Maritime shipping and inland transportation, or in other terms freight shipping, is the movement of persons or products through inland waterways. Freight shipping by ocean has always been popular throughout recorded history. Indeed, it is by far the most common mode of travel throughout human history, right up to the present day. One of the largest modes of sea transportation is rail freight, which dwarfs all other modes of shipping. While air freight and road freight are close in size to each other, maritime shipping is vastly different, with its vast number of regulations and restrictions.
The majority of maritime shipping activity is carried out by ocean-going vessels that are either bound for one place or several places, or between two places. There are two classifications of ocean-going vessels, those that stop at one port and those that dock at another. There are also different types of these cruises, such as bulk cargo ships, container ships, luxury ships, tug boats, ice breakers and many more. Bulk cargo ships are large vessels that carry a great amount of goods for long distances; they are mostly used for trade or industrial purposes, transporting goods from one country to another.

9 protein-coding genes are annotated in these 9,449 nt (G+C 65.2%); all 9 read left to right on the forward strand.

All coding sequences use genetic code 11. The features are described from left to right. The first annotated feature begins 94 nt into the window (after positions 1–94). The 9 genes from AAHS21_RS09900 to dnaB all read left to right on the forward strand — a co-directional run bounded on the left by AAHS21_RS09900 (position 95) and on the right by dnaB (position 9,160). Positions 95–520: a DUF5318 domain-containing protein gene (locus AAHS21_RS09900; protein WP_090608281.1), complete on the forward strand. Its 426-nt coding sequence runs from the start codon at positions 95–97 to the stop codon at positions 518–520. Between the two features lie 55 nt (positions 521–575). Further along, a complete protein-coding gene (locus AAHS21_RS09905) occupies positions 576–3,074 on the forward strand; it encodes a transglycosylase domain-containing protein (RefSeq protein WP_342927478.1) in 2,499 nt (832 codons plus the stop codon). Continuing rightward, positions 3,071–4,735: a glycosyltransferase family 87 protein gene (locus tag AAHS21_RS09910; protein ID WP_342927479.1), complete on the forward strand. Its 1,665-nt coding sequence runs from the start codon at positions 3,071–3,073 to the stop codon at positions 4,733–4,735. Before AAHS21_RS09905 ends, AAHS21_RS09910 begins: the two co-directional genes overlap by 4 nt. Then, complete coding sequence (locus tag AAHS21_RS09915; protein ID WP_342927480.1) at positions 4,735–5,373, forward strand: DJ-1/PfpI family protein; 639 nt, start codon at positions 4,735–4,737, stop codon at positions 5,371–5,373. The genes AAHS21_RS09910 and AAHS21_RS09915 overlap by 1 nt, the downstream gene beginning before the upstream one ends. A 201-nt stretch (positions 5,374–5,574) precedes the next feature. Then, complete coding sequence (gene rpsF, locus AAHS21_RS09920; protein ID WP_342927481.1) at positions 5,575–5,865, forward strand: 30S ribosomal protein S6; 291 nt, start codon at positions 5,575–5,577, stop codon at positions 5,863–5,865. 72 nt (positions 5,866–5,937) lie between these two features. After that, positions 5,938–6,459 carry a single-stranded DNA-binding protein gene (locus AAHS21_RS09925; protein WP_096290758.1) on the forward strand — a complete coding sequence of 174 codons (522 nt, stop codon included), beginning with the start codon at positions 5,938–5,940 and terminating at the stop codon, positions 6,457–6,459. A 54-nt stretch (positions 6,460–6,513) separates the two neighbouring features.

Container ships are smaller vessels that can carry only a certain amount of weight, allowing for more frequent deliveries of goods. They are commonly used between countries, though there are some that occasionally stop in a port to unload their cargo. Ice breakers are vessels used for the transportation of bulk cargo, like fuel and oil. They also help reduce ice development on the surrounding areas where they are operating.